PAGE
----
Why do liquid fuel rockets vent gas?
December 30, 2007 12:02 PM   Subscribe

Why do liquid-fuel rockets vent gas while on the launch pad?

Ever since I was a kid, I've wondered about this, and have never received a satisfactory answer. I've read Time-Life books and Wikipedia, which all say something vague like "liquid oxygen boils, and the excess gas is vented off".

My best guess is that the vapor pressure of liquid oxygen is high, and that to conserve weight the LOX storage tanks must be relatively thin, and thus to avoid over-pressure the gaseous oxygen is simply vented off.

The question intrigues me because you don't see this kind of venting occurring with other liquefied gasses.
posted by Tube to Technology (7 answers total) 1 user marked this as a favorite
In rocketry, you want to pack as high an amount of energy into as little space as possible. Oxygen and hydrogen as fuel, in their liquid form is respectable in this regard. However those gases are only liquid at either very high pressure, or very low temperature (or a combination), so in order to get a tank full of those fuels in liquid form, you need to either

a) Compress your gas until it's liquid and inject it into a tank, able to withstand the pressure from the compressed gas, or
b) cool your gas until it's liquid and then pump it into a tank, able to hold the weight but at much lesser pressure than option a.
Actually i think they use a combination of those methods.

However, if you just let the tank sit there, the fuel is going to take on energy (heat) from the surroundings and will heat up. This will increase the pressure within, and if you only designed your tank to take a certain pressure you don't want that. Thus the boil of. The phase change from a liquid to a gas is an endothermic process (it takes energy). This energy comes from the liquid itself which is cooled down. Thus you maintain a reasonable pressure, although you have to continuously top off your fueltank with new fuel.
posted by Catfry at 12:54 PM on December 30, 2007

Space is not the issue, mass is the issue. If they were concerned about space, they wouldn't be using hydrogen and oxygen, because liquid hydrogen is ridiculously undense.

Mass is the most important thing, because you have to lift it. The tanks holding the liquid hydrogen and liquid oxygen are reasonably well insulated, but too much insulation would add dead weight to the rocket, and they've decided that a better tradeoff is to accept a certain amount of boil-off in exchange for reducing the weight of the tanks.
posted by Steven C. Den Beste at 1:02 PM on December 30, 2007

Actually I guess they don't even try to maintain adequate pressure and temperature in the tank. It is simply too difficult to either insulate or reinforce it sufficiently. My guess is the fuel starts to boil as soon as it is loaded, and when entering gas form, naturally it rises to the top of the tank where it is sucked out. However enough of the fuel remains liquid for long enough for the purposes of the vehicle, as long as they keep filling it up, until launch. I don't know why they just vent the gas and don't try to recycle it somehow?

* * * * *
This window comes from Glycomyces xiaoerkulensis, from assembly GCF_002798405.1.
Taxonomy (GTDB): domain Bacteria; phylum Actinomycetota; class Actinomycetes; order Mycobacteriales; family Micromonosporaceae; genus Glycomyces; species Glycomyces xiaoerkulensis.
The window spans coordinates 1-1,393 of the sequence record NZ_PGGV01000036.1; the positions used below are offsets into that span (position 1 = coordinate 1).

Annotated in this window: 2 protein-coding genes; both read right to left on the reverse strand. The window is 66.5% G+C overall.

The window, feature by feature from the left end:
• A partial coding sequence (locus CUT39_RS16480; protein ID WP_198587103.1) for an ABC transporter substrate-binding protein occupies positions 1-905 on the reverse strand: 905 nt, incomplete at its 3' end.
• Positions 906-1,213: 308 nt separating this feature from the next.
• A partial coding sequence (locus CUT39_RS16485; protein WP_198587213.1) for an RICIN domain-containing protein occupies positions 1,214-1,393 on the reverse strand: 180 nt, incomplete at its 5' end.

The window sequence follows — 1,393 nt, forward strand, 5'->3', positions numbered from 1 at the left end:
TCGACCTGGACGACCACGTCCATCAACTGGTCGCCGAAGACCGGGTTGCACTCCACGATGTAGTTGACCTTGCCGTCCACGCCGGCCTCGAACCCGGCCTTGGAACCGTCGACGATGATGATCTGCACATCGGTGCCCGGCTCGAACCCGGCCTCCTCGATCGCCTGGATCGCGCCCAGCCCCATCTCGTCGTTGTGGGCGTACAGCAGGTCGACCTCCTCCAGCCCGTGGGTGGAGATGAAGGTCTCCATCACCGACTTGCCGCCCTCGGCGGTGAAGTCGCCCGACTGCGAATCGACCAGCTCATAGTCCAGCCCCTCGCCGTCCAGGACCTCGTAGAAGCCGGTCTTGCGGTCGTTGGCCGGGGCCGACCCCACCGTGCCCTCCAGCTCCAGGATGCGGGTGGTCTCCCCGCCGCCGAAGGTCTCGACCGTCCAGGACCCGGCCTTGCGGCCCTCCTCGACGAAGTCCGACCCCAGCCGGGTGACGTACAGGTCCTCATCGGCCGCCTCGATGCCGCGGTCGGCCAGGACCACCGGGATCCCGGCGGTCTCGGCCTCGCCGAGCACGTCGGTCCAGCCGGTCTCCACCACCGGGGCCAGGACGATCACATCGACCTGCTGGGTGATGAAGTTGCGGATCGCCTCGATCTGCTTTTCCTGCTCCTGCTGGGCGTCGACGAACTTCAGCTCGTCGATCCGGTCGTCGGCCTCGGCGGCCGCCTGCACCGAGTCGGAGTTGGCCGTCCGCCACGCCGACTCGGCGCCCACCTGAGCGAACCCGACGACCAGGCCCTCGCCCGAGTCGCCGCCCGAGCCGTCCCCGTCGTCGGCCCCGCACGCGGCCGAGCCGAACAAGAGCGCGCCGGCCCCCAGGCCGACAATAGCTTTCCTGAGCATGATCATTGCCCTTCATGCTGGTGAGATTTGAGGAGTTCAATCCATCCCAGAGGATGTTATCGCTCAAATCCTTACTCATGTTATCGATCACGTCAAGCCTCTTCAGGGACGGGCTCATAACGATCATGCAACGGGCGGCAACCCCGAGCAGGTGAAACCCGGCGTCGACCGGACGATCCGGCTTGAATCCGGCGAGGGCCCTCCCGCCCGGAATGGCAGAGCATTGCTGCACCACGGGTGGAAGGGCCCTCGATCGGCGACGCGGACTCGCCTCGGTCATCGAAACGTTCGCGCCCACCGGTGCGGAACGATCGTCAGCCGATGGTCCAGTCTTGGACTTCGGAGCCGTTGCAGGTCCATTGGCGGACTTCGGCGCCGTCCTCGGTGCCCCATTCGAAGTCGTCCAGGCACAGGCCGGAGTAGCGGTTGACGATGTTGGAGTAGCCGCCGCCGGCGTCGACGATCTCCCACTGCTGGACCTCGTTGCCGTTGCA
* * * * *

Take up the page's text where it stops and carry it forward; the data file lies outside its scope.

posted by Catfry at 1:05 PM on December 30, 2007

You're right.
posted by Catfry at 1:10 PM on December 30, 2007

Catfry writes "I don't know why they just vent the gas and don't try to recycle it somehow?"

After designing a coupler to collect the exhausted gas they'd have to worry about it not working at launch. Plus they'd need the equipment to recompress the gas hanging around the launch pad.
posted by Mitheral at 1:36 PM on December 30, 2007

I suspect the answer you're looking for is that they're not really venting that gas that you're seeing. That some venting is actually occurring is a bit of a red-herring because the "venting" you are wondering about is really condensation from the intense cold of the tanks. The water vapour in the atmosphere instantly condenses into mist/fog as it nears the tanks, and then visibly falls away through convection.

you don't see this kind of venting occurring with other liquefied gasses.

Yes you do. You're probably thinking of stuff like LPG, which has a boiling temperature of -42 degrees Celcius. Liquid oxygen by comparison, is -180. That's the difference between merely a cold day in an area where people live, vs temperature that is closer to absolute zero than to populated places!

You make even a solid chunk of metal that cold, and you'll still see it "venting gas" as mist continually appears and drops away from it.

In the case of the rockets, the vented gas will also be condensing the water in the air, thus making the effect even more pronounced, so it's a bit of both, but the point is that it's the temperature behind what you're seeing, rather than the venting.
posted by -harlequin- at 5:24 PM on December 30, 2007

liquefied gasses, yes
posted by caddis at 5:40 PM on December 30, 2007

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